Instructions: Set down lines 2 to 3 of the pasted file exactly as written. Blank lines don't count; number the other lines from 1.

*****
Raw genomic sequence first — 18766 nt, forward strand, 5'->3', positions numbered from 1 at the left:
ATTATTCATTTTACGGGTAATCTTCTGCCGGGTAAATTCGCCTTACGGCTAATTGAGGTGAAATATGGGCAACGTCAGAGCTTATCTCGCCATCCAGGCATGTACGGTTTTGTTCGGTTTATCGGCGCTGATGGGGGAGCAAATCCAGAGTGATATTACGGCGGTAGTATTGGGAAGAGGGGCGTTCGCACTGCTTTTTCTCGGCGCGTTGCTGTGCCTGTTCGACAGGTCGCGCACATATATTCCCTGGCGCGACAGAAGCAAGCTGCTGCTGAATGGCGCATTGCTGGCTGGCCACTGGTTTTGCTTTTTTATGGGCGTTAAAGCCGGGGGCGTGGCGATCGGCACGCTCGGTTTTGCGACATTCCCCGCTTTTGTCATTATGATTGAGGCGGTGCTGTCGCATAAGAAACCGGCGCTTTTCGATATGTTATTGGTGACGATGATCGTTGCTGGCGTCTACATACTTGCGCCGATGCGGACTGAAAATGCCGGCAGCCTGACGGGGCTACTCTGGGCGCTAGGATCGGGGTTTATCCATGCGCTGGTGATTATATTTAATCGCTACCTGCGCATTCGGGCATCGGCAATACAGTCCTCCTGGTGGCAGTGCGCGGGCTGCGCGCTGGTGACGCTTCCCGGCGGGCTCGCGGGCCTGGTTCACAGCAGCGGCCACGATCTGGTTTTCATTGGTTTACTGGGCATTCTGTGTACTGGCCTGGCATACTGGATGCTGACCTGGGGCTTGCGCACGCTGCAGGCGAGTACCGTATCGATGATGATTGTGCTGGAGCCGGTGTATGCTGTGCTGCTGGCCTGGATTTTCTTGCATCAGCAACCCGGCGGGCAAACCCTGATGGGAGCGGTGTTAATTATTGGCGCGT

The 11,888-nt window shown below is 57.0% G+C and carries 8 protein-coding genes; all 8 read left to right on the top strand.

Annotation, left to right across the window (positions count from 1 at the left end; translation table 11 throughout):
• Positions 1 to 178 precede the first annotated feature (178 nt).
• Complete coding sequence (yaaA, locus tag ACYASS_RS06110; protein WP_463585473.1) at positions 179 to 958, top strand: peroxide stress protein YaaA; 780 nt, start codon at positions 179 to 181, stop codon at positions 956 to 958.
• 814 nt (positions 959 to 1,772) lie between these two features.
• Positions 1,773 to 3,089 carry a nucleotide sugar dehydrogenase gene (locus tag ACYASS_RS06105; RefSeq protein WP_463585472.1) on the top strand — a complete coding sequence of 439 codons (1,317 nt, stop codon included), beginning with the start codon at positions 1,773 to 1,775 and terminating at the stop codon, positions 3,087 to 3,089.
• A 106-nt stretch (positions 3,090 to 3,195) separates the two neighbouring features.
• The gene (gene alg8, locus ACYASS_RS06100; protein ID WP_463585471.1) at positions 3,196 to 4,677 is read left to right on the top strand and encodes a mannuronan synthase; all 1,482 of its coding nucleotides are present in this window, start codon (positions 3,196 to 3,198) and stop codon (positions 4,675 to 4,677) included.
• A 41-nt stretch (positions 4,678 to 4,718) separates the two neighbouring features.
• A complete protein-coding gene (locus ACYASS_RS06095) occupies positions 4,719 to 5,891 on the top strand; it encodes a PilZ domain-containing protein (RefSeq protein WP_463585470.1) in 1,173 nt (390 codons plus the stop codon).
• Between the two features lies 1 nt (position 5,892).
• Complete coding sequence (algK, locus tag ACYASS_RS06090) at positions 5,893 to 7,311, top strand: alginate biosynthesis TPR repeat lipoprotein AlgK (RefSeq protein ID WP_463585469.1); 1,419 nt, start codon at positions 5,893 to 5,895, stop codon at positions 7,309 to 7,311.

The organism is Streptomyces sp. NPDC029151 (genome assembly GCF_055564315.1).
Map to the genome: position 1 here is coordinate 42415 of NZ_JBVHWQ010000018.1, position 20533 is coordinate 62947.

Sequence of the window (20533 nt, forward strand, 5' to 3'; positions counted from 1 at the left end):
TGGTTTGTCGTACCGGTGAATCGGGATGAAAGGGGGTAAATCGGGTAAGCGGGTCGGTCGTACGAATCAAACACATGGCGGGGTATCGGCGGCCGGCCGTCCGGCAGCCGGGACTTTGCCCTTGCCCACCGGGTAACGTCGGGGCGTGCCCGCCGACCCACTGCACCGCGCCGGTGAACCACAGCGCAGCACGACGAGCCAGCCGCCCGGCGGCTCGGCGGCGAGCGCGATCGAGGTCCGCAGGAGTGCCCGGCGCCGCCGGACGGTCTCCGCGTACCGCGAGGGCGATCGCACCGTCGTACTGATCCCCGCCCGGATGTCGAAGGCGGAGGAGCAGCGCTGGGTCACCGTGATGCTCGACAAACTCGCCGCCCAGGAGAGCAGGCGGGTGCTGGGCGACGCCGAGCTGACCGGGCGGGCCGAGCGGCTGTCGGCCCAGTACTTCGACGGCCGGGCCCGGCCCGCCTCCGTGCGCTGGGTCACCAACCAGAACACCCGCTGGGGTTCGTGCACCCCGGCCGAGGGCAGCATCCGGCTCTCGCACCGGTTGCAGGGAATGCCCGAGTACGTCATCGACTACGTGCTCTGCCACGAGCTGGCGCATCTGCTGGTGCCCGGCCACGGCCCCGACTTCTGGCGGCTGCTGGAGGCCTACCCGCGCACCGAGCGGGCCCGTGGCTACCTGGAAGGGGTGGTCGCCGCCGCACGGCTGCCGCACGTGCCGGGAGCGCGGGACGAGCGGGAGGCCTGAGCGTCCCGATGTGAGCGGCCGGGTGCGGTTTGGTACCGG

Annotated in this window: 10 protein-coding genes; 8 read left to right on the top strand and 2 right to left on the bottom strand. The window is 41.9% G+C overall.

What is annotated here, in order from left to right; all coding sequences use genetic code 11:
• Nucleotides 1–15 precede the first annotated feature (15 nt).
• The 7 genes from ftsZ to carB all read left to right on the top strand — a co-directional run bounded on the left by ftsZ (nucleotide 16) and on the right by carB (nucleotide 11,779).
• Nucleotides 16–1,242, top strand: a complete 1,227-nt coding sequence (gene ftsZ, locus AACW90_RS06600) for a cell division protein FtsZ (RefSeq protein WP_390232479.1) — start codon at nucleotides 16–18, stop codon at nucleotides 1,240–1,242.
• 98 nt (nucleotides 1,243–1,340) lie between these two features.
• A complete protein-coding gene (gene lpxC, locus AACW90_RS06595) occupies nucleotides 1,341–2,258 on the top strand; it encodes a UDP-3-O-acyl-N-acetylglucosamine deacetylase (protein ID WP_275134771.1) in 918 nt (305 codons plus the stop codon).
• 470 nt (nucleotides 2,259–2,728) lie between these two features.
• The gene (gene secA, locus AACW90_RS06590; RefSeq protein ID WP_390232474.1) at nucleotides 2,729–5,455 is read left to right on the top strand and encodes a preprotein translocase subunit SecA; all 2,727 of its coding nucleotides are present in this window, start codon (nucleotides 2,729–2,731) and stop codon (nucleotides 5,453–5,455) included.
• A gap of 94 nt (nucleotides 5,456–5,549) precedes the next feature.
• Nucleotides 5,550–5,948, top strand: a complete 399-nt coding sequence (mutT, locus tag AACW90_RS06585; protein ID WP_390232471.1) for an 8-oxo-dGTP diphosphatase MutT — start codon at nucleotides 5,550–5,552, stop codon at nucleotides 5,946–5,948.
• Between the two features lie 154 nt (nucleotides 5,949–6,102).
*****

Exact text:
ATTATTCATTTTACGGGTAATCTTCTGCCGGGTAAATTCGCCTTACGGCTAATTGAGGTGAAATATGGGCAACGTCAGAGCTTATCTCGCCATCCAGGCATGTACGGTTTTGTTCGGTTTATCGGCGCTGATGGGGGAGCAAATCCAGAGTGATATTACGGCGGTAGTATTGGGAAGAGGGGCGTTCGCACTGCTTTTTCTCGGCGCGTTGCTGTGCCTGTTCGACAGGTCGCGCACATATATTCCCTGGCGCGACAGAAGCAAGCTGCTGCTGAATGGCGCATTGCTGGCTGGCCACTGGTTTTGCTTTTTTATGGGCGTTAAAGCCGGGGGCGTGGCGATCGGCACGCTCGGTTTTGCGACATTCCCCGCTTTTGTCATTATGATTGAGGCGGTGCTGTCGCATAAGAAACCGGCGCTTTTCGATATGTTATTGGTGACGATGATCGTTGCTGGCGTCTACATACTTGCGCCGATGCGGACTGAAAATGCCGGCAGCCTGACGGGGCTACTCTGGGCGCTAGGATCGGGGTTTATCCATGCGCTGGTGATTATATTTAATCGCTACCTGCGCATTCGGGCATCGGCAATACAGTCCTCCTGGTGGCAGTGCGCGGGCTGCGCGCTGGTGACGCTTCCCGGCGGGCTCGCGGGCCTGGTTCACAGCAGCGGCCACGATCTGGTTTTCATTGGTTTACTGGGCATTCTGTGTACTGGCCTGGCATACTGGATGCTGACCTGGGGCTTGCGCACGCTGCAGGCGAGTACCGTATCGATGATGATTGTGCTGGAGCCGGTGTATGCTGTGCTGCTGGCCTGGATTTTCTTGCATCAGCAACCCGGCGGGCAAACCCTGATGGGAGCGGTGTTAATTATTGGCGCGT

The 11,888-nt window shown below is 57.0% G+C and carries 8 protein-coding genes; all 8 read left to right on the top strand.